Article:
I want to recess something into the wall between the studs. Problem is that it is approx. 1/4" longer than the gap between the studs. Is there a way to shave off this small amount of the existing stud (i.e. the "2" (1.5") side for about 2' length
You have several options here, and you're going to be stuck with some limitations as to which method you use. You can use a reciprocating saw, but as it was pointed out by @JACK, there's the danger of being unable to control the saw and cuttin all the way through to the other side.
You can use a hammer and chisel, but here you'll be shaking the entire wall and potentially cause some superficial damage that can cause some severe headaches if you have to match texture and/or paint. The reciprocating saw can also run this risk.
@Chris Butler also suggested a circular saw, which can work, but you're teetering on a very narrow edge and will cause a fair amount of mess.
My preference is to use a multitool if you have one available. If you don't have one, they're pretty inexpensive and very handy. This would allow you to do a plunge cut and you can use the fat edge of a speed square to help ensure you're keep to your 1/8" or 1/4" depth (1/8" if trimming both studs or 1/4" if only trimming 1 stud. These are also great in tight places.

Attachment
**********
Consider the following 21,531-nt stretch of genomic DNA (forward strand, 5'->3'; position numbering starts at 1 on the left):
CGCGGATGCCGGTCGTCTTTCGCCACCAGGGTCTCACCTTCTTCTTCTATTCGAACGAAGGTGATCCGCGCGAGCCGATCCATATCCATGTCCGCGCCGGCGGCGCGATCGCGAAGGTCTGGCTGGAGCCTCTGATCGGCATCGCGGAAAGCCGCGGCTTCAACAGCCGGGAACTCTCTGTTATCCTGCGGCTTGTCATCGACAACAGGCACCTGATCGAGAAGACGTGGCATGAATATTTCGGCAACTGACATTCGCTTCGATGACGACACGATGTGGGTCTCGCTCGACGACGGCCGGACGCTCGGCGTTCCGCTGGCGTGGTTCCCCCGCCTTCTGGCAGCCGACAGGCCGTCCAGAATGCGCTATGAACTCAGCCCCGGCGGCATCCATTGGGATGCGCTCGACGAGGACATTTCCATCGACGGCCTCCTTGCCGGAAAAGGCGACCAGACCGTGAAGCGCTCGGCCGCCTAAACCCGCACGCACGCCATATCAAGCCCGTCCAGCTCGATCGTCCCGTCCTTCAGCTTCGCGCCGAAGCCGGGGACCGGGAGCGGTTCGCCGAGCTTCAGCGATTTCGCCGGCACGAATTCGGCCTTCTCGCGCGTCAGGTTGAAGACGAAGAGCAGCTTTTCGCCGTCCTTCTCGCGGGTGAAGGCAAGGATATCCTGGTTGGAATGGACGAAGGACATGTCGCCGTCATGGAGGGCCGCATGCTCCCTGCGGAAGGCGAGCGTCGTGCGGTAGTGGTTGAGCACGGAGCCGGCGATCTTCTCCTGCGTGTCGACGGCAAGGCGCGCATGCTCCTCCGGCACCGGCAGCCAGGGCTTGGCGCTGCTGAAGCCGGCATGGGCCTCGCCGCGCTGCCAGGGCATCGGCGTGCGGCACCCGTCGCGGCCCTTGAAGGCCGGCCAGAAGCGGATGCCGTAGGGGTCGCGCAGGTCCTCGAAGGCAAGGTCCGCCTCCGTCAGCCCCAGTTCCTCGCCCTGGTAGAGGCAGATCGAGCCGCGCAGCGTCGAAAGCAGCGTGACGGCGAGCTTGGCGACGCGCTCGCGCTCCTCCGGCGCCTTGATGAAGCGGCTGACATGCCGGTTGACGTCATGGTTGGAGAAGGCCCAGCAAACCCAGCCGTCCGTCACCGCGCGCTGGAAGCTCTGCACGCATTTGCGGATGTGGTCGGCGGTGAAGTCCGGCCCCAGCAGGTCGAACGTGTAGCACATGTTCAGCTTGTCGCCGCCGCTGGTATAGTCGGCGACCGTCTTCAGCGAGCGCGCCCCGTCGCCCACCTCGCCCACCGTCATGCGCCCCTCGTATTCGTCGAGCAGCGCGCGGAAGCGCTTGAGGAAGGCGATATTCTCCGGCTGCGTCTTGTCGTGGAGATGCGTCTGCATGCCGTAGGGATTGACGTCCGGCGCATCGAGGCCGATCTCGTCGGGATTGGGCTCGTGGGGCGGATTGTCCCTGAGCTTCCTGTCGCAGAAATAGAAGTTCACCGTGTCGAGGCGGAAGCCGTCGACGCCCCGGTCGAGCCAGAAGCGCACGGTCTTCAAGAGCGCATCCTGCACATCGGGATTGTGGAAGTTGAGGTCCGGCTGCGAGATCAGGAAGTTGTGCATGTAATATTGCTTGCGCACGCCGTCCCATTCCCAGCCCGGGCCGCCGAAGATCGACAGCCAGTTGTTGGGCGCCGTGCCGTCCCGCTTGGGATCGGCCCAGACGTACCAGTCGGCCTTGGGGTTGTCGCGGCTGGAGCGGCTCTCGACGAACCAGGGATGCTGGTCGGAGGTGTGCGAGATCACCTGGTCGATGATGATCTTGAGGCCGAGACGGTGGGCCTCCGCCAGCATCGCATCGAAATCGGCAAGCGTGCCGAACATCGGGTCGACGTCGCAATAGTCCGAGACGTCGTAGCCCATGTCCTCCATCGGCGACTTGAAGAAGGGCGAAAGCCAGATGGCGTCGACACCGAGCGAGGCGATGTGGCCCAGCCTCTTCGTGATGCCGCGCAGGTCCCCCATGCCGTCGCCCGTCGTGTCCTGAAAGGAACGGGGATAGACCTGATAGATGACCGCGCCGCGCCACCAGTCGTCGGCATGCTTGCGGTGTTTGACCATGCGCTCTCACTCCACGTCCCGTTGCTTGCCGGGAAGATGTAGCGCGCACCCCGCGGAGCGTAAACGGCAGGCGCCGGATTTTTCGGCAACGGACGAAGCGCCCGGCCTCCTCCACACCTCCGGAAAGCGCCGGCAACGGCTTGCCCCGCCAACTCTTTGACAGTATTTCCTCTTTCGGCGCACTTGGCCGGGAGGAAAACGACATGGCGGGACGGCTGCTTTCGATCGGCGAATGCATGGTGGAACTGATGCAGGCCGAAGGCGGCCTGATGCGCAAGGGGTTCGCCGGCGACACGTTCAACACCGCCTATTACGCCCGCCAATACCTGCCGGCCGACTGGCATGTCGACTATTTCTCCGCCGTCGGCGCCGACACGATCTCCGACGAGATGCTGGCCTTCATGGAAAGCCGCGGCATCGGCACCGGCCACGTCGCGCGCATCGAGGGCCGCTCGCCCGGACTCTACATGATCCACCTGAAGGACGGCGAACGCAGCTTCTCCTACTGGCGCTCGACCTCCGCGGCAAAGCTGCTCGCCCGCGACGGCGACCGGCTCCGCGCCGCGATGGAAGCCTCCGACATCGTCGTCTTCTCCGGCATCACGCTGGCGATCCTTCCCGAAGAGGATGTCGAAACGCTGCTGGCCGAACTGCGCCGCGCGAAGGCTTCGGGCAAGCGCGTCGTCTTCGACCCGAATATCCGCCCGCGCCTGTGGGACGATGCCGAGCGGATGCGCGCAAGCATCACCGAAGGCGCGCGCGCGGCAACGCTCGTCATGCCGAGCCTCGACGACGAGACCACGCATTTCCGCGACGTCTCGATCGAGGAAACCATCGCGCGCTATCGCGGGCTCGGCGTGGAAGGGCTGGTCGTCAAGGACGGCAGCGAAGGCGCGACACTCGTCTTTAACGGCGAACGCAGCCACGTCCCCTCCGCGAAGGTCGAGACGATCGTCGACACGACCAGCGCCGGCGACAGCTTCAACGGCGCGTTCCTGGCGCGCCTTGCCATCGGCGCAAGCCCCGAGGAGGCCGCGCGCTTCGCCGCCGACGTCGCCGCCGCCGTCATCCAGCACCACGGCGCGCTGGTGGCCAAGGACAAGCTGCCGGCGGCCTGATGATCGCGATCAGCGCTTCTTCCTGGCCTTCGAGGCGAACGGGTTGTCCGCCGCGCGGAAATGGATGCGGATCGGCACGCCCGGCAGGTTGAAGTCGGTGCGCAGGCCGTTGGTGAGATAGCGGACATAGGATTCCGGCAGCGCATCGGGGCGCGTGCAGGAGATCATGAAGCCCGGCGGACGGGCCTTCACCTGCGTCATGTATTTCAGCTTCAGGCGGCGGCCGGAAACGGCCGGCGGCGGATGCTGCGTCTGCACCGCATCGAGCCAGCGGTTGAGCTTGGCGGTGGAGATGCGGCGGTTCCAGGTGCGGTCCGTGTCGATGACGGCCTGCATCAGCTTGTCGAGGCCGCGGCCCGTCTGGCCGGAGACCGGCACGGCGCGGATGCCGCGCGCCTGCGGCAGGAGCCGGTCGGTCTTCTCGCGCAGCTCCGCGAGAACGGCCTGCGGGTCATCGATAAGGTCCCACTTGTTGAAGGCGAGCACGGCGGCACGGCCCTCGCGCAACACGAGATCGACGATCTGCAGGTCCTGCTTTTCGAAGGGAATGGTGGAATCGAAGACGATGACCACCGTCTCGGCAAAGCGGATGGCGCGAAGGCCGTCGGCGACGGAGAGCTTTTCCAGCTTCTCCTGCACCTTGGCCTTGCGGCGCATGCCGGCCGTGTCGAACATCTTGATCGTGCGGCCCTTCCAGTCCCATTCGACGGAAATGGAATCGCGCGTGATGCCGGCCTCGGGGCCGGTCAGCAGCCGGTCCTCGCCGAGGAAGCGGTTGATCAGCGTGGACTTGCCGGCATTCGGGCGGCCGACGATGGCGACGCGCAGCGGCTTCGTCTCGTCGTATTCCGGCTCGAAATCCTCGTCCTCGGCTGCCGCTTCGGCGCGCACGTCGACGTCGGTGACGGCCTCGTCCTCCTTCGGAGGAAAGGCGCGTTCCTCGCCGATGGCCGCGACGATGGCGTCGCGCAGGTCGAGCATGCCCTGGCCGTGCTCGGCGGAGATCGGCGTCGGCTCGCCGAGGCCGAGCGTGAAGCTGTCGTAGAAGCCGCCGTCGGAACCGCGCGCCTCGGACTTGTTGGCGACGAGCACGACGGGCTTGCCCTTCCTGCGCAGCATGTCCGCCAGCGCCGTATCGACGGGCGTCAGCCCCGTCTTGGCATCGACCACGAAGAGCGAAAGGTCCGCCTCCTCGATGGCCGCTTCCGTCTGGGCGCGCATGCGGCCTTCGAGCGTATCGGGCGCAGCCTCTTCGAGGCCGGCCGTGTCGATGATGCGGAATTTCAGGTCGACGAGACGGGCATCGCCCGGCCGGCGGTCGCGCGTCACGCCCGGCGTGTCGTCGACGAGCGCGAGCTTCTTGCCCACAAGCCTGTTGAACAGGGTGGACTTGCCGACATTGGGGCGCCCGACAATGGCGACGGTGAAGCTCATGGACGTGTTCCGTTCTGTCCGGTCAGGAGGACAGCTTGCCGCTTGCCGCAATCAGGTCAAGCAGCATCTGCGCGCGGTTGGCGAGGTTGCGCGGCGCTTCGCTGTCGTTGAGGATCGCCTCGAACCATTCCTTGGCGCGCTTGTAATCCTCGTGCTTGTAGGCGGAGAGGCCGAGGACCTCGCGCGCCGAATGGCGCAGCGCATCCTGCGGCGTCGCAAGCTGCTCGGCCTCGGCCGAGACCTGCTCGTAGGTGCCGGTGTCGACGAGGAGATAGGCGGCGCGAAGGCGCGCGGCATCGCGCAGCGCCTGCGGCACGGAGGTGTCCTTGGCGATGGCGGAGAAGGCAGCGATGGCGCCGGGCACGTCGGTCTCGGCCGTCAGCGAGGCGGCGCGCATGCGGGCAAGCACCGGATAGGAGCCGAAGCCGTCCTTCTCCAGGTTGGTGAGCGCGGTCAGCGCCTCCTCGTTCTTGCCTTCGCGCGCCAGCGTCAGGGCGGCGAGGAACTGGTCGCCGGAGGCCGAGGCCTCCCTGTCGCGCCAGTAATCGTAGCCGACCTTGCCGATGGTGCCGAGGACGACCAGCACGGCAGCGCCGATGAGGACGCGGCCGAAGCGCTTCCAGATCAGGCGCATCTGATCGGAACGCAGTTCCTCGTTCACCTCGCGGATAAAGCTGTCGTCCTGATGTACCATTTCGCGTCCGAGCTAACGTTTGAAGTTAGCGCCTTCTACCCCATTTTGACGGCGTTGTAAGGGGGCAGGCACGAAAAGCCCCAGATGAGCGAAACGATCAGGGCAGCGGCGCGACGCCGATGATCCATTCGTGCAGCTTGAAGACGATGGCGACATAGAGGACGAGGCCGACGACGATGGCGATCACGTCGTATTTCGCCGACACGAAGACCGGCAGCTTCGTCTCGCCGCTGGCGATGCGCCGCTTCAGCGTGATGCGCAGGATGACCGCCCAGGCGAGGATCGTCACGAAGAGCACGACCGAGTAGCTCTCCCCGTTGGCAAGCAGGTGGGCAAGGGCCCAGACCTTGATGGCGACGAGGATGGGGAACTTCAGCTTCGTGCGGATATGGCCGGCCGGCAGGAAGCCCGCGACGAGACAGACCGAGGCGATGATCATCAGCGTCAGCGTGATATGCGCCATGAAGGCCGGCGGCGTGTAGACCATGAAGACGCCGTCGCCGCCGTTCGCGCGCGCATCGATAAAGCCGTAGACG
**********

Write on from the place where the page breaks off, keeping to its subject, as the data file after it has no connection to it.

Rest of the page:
You can try a combination of a laminate router, sharp utility knife, or chisel, but I wouldn't recommend that. I only mention it to try and cover all bases I can think of.
I would tackle that with a reciprocating saw. You could do two 1.75" cuts or one 3.5" cut depending on how comfortable you are with the saw. Just make sure you don't cut through the opposite wall. Cut your 1/4" cuts two feet apart and then cut out the strip between them. Make sure there's no wiring going through the stud.
I'd either do that old school with a hammer and chisel, or if I was feeling brave/foolhardy, with a circular saw with cut depth adjustment.
If you use a circular saw, check and set the cut depth to just minimally less than the depth of the stud that you're trimming, that way you can avoid damaging the wall and finish it off easily with a hammer/chisel.